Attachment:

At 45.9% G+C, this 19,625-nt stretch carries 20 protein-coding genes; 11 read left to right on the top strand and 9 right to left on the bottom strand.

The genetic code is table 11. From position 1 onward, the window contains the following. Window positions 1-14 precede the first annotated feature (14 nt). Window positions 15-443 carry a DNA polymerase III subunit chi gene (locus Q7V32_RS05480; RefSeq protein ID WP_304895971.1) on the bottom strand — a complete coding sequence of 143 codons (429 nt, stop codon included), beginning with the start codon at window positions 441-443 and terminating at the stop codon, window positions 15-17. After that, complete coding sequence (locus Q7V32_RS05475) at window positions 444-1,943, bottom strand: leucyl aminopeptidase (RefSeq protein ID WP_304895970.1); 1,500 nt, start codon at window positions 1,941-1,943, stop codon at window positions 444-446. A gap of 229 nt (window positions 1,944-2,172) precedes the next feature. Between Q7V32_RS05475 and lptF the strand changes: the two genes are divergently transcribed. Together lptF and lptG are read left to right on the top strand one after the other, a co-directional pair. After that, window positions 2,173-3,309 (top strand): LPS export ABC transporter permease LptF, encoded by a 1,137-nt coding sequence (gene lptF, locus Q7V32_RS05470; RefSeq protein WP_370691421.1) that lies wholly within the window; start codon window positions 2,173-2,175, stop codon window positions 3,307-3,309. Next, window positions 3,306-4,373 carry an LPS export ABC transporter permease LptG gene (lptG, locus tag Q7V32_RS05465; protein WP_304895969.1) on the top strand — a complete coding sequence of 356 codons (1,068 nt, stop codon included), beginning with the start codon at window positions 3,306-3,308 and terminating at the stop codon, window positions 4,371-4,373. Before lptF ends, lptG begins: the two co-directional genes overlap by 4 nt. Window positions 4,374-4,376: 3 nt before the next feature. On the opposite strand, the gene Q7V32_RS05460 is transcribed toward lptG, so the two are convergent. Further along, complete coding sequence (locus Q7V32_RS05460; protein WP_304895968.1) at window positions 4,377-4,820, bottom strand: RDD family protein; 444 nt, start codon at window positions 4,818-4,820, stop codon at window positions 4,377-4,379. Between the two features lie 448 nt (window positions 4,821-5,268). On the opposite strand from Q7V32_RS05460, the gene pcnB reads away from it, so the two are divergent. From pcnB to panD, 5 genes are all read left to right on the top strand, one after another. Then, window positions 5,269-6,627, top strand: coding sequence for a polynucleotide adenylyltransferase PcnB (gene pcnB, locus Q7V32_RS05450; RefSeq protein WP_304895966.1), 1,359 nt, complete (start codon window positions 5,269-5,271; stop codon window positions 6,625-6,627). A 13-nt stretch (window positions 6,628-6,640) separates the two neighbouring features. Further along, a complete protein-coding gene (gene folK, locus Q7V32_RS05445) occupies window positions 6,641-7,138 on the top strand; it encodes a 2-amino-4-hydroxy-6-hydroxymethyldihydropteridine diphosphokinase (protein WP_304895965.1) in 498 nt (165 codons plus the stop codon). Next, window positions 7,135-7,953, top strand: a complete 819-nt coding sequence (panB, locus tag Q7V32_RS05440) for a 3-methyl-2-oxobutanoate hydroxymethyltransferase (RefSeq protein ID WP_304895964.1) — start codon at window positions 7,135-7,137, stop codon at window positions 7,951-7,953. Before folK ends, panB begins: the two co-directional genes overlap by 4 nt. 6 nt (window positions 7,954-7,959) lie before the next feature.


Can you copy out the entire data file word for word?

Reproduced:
At 45.9% G+C, this 19,625-nt stretch carries 20 protein-coding genes; 11 read left to right on the top strand and 9 right to left on the bottom strand.

The genetic code is table 11. From position 1 onward, the window contains the following. Window positions 1-14 precede the first annotated feature (14 nt). Window positions 15-443 carry a DNA polymerase III subunit chi gene (locus Q7V32_RS05480; RefSeq protein ID WP_304895971.1) on the bottom strand — a complete coding sequence of 143 codons (429 nt, stop codon included), beginning with the start codon at window positions 441-443 and terminating at the stop codon, window positions 15-17. After that, complete coding sequence (locus Q7V32_RS05475) at window positions 444-1,943, bottom strand: leucyl aminopeptidase (RefSeq protein ID WP_304895970.1); 1,500 nt, start codon at window positions 1,941-1,943, stop codon at window positions 444-446. A gap of 229 nt (window positions 1,944-2,172) precedes the next feature. Between Q7V32_RS05475 and lptF the strand changes: the two genes are divergently transcribed. Together lptF and lptG are read left to right on the top strand one after the other, a co-directional pair. After that, window positions 2,173-3,309 (top strand): LPS export ABC transporter permease LptF, encoded by a 1,137-nt coding sequence (gene lptF, locus Q7V32_RS05470; RefSeq protein WP_370691421.1) that lies wholly within the window; start codon window positions 2,173-2,175, stop codon window positions 3,307-3,309. Next, window positions 3,306-4,373 carry an LPS export ABC transporter permease LptG gene (lptG, locus tag Q7V32_RS05465; protein WP_304895969.1) on the top strand — a complete coding sequence of 356 codons (1,068 nt, stop codon included), beginning with the start codon at window positions 3,306-3,308 and terminating at the stop codon, window positions 4,371-4,373. Before lptF ends, lptG begins: the two co-directional genes overlap by 4 nt. Window positions 4,374-4,376: 3 nt before the next feature. On the opposite strand, the gene Q7V32_RS05460 is transcribed toward lptG, so the two are convergent. Further along, complete coding sequence (locus Q7V32_RS05460; protein WP_304895968.1) at window positions 4,377-4,820, bottom strand: RDD family protein; 444 nt, start codon at window positions 4,818-4,820, stop codon at window positions 4,377-4,379. Between the two features lie 448 nt (window positions 4,821-5,268). On the opposite strand from Q7V32_RS05460, the gene pcnB reads away from it, so the two are divergent. From pcnB to panD, 5 genes are all read left to right on the top strand, one after another. Then, window positions 5,269-6,627, top strand: coding sequence for a polynucleotide adenylyltransferase PcnB (gene pcnB, locus Q7V32_RS05450; RefSeq protein WP_304895966.1), 1,359 nt, complete (start codon window positions 5,269-5,271; stop codon window positions 6,625-6,627). A 13-nt stretch (window positions 6,628-6,640) separates the two neighbouring features. Further along, a complete protein-coding gene (gene folK, locus Q7V32_RS05445) occupies window positions 6,641-7,138 on the top strand; it encodes a 2-amino-4-hydroxy-6-hydroxymethyldihydropteridine diphosphokinase (protein WP_304895965.1) in 498 nt (165 codons plus the stop codon). Next, window positions 7,135-7,953, top strand: a complete 819-nt coding sequence (panB, locus tag Q7V32_RS05440) for a 3-methyl-2-oxobutanoate hydroxymethyltransferase (RefSeq protein ID WP_304895964.1) — start codon at window positions 7,135-7,137, stop codon at window positions 7,951-7,953. Before folK ends, panB begins: the two co-directional genes overlap by 4 nt. 6 nt (window positions 7,954-7,959) lie before the next feature.